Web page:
“Focusing on the behaviour of the suspect” and “challenging victim-blaming language” are among the ways Cambridgeshire Constabulary says it’s trying to improve the outcomes of investigations into rape and sexual assault.  

The force says that it aims to bring this ethos to “all communications and engagement with the public” and is seeking feedback from victims about their experiences reporting sex offences to police to further inform its approach.  

Police forces across the country have been asked to transform the way they investigate these offences as part of Operation Soteria, a government-funded research and change programme which was launched earlier this year.  

Cambridgeshire Constabulary, which also serves Peterborough, launched Project Eleos in response, which it says means taking a “trauma-informed approach” to speaking to victims and putting them “at the heart” of its investigations.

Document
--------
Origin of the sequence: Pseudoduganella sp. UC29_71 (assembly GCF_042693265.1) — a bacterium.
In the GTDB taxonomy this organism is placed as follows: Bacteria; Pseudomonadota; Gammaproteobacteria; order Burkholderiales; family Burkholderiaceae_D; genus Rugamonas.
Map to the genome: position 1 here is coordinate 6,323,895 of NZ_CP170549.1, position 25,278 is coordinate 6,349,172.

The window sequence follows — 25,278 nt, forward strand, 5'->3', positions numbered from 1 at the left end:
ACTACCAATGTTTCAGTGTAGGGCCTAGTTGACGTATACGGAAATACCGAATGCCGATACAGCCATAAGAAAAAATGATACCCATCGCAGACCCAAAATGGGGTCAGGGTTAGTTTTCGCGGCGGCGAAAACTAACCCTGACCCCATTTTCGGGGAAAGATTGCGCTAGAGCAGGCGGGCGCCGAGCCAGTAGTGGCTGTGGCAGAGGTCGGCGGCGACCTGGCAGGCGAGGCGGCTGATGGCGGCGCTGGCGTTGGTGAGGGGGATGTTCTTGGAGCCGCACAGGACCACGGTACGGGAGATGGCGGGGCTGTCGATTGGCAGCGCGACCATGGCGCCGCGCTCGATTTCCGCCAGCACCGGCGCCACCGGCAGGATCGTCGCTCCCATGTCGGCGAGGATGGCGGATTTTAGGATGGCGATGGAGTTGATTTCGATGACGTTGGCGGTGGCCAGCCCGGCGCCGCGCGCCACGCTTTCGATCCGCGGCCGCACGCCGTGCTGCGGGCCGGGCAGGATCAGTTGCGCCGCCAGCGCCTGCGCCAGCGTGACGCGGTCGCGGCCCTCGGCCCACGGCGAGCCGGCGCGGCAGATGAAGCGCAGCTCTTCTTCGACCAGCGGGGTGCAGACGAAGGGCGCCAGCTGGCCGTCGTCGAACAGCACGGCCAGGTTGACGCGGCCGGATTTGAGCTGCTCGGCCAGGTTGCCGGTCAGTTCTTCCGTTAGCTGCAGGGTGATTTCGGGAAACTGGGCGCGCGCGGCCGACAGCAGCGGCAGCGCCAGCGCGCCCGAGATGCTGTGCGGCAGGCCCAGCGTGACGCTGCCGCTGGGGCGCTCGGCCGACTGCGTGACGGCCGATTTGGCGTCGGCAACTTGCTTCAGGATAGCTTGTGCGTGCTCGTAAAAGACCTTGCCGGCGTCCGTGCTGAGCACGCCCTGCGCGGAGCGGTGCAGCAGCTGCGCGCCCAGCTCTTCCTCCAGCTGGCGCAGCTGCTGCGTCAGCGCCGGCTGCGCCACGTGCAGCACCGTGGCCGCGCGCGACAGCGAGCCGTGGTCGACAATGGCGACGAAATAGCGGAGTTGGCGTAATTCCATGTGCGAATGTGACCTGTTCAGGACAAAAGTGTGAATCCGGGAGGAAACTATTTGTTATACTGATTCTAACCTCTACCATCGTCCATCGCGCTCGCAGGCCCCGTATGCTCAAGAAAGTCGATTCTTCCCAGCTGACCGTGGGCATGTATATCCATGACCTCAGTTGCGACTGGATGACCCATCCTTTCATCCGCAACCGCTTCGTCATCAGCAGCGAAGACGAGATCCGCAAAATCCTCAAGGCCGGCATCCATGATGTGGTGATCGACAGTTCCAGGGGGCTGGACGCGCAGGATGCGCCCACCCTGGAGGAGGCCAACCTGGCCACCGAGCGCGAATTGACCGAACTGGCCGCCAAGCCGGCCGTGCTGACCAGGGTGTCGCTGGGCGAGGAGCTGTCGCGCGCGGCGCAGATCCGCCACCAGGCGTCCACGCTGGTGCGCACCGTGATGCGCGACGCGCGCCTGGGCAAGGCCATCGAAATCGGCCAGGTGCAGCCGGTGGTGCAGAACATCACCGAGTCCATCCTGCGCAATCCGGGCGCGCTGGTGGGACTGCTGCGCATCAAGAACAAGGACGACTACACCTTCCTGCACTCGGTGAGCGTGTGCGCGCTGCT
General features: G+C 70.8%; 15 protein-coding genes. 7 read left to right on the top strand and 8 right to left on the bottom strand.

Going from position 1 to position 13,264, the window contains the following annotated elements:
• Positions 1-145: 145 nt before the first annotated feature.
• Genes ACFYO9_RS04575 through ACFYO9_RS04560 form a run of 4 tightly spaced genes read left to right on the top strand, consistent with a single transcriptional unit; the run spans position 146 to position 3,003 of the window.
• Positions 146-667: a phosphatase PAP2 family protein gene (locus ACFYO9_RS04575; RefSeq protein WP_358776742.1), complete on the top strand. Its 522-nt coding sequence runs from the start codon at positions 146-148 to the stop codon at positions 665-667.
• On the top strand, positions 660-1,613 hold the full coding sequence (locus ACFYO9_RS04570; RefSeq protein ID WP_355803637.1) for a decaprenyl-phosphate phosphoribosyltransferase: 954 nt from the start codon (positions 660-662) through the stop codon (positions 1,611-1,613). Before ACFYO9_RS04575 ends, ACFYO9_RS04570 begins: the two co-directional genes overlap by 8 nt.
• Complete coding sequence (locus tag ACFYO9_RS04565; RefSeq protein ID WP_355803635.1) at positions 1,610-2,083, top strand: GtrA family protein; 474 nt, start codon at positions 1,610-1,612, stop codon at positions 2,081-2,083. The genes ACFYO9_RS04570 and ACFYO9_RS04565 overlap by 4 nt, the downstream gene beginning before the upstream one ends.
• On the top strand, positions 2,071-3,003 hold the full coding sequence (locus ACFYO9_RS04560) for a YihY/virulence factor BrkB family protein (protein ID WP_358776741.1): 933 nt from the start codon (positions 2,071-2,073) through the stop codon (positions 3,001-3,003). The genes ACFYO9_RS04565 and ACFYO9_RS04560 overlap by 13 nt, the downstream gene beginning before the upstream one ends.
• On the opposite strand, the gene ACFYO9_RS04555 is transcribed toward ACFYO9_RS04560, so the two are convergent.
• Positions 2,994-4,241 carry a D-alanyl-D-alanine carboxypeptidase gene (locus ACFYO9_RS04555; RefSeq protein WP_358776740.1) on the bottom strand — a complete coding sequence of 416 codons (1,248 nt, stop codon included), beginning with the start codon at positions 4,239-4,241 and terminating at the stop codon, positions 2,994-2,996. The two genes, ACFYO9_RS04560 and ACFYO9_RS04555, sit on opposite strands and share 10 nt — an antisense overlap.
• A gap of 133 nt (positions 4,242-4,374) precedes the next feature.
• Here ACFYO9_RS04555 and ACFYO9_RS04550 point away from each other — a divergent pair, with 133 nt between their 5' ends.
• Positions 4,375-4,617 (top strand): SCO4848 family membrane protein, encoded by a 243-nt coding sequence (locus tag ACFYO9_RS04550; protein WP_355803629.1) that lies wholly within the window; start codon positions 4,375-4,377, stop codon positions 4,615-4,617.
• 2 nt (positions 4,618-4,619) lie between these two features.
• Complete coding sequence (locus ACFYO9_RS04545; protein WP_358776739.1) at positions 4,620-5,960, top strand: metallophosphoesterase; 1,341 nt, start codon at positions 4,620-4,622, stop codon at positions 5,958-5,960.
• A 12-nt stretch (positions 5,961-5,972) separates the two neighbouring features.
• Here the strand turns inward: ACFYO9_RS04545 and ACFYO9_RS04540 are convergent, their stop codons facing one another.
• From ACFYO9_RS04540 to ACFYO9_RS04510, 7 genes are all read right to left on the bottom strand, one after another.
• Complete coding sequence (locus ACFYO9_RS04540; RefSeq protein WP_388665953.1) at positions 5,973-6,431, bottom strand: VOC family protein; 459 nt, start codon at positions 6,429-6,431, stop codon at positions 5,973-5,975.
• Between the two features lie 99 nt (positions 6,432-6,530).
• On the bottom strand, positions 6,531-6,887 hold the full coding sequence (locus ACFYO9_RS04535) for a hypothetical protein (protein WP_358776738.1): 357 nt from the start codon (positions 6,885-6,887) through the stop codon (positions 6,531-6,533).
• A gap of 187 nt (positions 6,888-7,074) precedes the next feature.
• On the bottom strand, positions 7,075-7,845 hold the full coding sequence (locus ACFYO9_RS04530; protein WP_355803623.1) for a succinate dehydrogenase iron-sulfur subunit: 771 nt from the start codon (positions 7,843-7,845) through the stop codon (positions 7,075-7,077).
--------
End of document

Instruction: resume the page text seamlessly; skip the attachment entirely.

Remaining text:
It also says that new technology has allowed it to improve its “digital forensics”, essentially meaning that victims’ phones can be returned to them more quickly after being taken in for evidence-gathering and that it’s improving its use of restraining orders to manage potential risks from perpetrators.  

Another possible part of the operation, currently at an early stage, entails training people who work as part of the “night-time economy” – such as bouncers and taxi drivers – to spot the signs of predatory behaviour.  

A report on Cambridgeshire police’s response to Operation Soteria says that, over the last year, the county has recorded the highest percentage of adult rape convictions in the country, at 77.8 per cent.  

But detection rates remain extremely low, in Cambridgeshire and nationally. The report continues that “the rape detection rate in September was 8 per centand the rolling average as of November 6th is 6.2 per cent”. 

“This is an improving position but still a cause of concern amongst criminal justice partners and the public.”